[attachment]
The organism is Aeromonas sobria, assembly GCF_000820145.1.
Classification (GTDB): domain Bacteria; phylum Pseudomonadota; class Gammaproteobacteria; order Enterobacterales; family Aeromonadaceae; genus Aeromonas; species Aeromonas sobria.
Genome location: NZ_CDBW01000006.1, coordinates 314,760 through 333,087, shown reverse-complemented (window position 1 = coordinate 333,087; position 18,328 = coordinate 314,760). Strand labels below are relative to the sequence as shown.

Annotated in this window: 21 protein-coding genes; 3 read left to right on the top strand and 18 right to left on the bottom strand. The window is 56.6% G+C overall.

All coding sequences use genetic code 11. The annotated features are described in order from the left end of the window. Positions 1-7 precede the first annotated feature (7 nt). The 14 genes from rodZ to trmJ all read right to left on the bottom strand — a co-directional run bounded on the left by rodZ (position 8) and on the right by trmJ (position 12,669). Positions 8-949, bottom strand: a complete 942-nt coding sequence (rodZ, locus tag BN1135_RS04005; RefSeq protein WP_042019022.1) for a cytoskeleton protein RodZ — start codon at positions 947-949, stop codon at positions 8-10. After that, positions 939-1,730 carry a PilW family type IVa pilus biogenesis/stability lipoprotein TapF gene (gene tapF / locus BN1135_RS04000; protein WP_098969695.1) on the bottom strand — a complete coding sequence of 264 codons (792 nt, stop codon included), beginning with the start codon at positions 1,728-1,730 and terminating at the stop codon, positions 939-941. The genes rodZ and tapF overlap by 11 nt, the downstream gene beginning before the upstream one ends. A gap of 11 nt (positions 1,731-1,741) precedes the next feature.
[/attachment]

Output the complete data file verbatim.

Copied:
The organism is Aeromonas sobria, assembly GCF_000820145.1.
Classification (GTDB): domain Bacteria; phylum Pseudomonadota; class Gammaproteobacteria; order Enterobacterales; family Aeromonadaceae; genus Aeromonas; species Aeromonas sobria.
Genome location: NZ_CDBW01000006.1, coordinates 314,760 through 333,087, shown reverse-complemented (window position 1 = coordinate 333,087; position 18,328 = coordinate 314,760). Strand labels below are relative to the sequence as shown.

Annotated in this window: 21 protein-coding genes; 3 read left to right on the top strand and 18 right to left on the bottom strand. The window is 56.6% G+C overall.

All coding sequences use genetic code 11. The annotated features are described in order from the left end of the window. Positions 1-7 precede the first annotated feature (7 nt). The 14 genes from rodZ to trmJ all read right to left on the bottom strand — a co-directional run bounded on the left by rodZ (position 8) and on the right by trmJ (position 12,669). Positions 8-949, bottom strand: a complete 942-nt coding sequence (rodZ, locus tag BN1135_RS04005; RefSeq protein WP_042019022.1) for a cytoskeleton protein RodZ — start codon at positions 947-949, stop codon at positions 8-10. After that, positions 939-1,730 carry a PilW family type IVa pilus biogenesis/stability lipoprotein TapF gene (gene tapF / locus BN1135_RS04000; protein WP_098969695.1) on the bottom strand — a complete coding sequence of 264 codons (792 nt, stop codon included), beginning with the start codon at positions 1,728-1,730 and terminating at the stop codon, positions 939-941. The genes rodZ and tapF overlap by 11 nt, the downstream gene beginning before the upstream one ends. A gap of 11 nt (positions 1,731-1,741) precedes the next feature.